The sole issue for our review is whether the trial court violated the defendant’s State constitutional right to due process by correcting its error. See N.H. CONST. pt. I, art. 15. Because she does not argue that the court violated her rights under the Federal Due Process Clause, we confine our analysis to the State Constitution. See U.S. CONST. amends. V, XIV.

Due process requires a sentencing court to clearly communicate to the defendant the exact nature of the sentence as well as the extent to which the court retains discretion to modify it or impose it at a later date. State v. Budgett, 146 N.H. 135, 137 (2001). Due process thus imposes an outer limit upon the court’s ability to correct a sentence after pronouncing it. See Grajczyk v. State, 666 N.W.2d 472, 476 (S.D. 2003) (due process violation will be found only in extreme cases). As we have stated in another context, "At some point the sentencing process must come to an end." State v. Rau, 129 N.H. 126, 131 (1987). Under the circumstances of this case, we hold that this outer limit was not exceeded. Cf. DeWitt v. Ventetoulo, 6 F.3d 32, 34-36 (1st Cir. 1993) (interpreting Federal Due Process Clause); Hanson v. State, 718 A.2d 572, 573-74 (Me. 1998) (same).

To determine whether the amended sentence offends due process, courts in other jurisdictions have examined factors such as: (1) the lapse of time between the mistake and the attempted increase in sentence; (2) whether the defendant contributed to the mistake; (3) the reasonableness of the defendant’s intervening expectations; (4) the prejudice to the defendant from the change; and (5) the diligence of the State in seeking the change. DeWitt, 6 F.3d at 35; Hanson, 718 A.2d at 573-74. We find these factors instructive.

In this case, the time between the court’s error and its attempted correction was short. The court notified the parties of its error and original sentencing intent approximately two hours after sentencing. That day, the court ordered a hearing to correct its error, which was held approximately two weeks later. See DeWitt, 6 F.3d at 35 (federal due process guarantee violated when, among other factors, there was multi-year period between suspension of sentence and its reimposition). Moreover, the defendant was not prejudiced by the lapse of time between the first and second sentencing hearing because after the first hearing, the court stayed the sentence pending appeal and the defendant was free on bail. Cf. Baker v. Barbo, 177 F.3d 149, 157-59 (3d Cir. 1999) (although power of sentencing court to correct invalid sentence must be subject to some temporal limit, limit not reached where defendant appealed conviction and State cross-appealed sentence).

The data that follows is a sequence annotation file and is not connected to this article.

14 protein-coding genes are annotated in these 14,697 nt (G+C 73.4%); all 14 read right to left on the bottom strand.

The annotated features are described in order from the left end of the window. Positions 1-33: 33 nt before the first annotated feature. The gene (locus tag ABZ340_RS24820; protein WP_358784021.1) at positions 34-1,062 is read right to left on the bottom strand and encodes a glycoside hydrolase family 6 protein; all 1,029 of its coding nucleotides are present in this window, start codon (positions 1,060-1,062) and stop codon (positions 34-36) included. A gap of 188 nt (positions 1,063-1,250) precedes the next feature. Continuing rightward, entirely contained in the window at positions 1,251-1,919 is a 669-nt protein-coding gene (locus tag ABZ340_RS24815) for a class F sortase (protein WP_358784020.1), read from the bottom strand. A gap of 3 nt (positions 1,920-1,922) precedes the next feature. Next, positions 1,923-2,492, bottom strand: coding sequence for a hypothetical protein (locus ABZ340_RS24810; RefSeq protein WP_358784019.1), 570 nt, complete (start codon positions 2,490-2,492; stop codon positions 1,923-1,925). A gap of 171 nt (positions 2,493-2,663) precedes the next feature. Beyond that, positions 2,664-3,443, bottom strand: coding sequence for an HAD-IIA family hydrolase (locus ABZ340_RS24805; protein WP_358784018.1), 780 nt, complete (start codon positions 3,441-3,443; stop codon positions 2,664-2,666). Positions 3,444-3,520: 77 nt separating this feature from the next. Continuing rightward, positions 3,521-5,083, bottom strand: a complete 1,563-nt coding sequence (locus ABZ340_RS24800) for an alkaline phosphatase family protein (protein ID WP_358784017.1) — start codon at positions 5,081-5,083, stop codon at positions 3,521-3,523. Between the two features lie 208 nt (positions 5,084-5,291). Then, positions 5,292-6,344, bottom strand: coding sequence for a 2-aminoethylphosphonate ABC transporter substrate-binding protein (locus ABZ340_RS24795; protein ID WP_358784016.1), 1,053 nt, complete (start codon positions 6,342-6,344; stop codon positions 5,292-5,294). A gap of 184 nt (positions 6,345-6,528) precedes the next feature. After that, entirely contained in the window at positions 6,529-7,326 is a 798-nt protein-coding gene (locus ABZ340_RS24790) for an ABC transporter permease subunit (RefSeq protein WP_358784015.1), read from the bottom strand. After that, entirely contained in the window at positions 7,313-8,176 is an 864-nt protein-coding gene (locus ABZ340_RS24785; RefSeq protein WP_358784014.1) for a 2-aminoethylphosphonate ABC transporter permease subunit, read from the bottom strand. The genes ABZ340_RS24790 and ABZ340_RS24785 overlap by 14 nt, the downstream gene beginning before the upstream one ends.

Further, the court’s error was clerical in nature and was not the product of judicial reasoning or reflection. The court read from a sentencing form that mistakenly stated that "all but three months" of the defendant’s twelve-month sentence was to be deferred, instead of "three months" to be deferred. The defendant does not dispute this characterization of the court’s error on appeal. The record shows, and the parties do not dispute, that the court always intended to sentence the defendant to nine months stand committed, not three months. Thus, when the court corrected its error, it was merely conforming the record to reflect its original intent. Cf. United States v. Guevremont, 829 F.2d 423, 427-29 (3d Cir. 1987) (where increase of sentence results from correction of sentence to conform to original intent of sentencing judge, Federal Double Jeopardy Clause is not violated).

Under all of these circumstances, we hold that the defendant’s interest in finality is outweighed by the State’s interest in correcting this clerical error. See DeWitt, 6 F.3d at 35. We conclude, therefore, that the trial court did not violate the defendant’s State due process rights by amending her sentence to correct its clerical error.


DALIANIS and DUGGAN, JJ., concurred.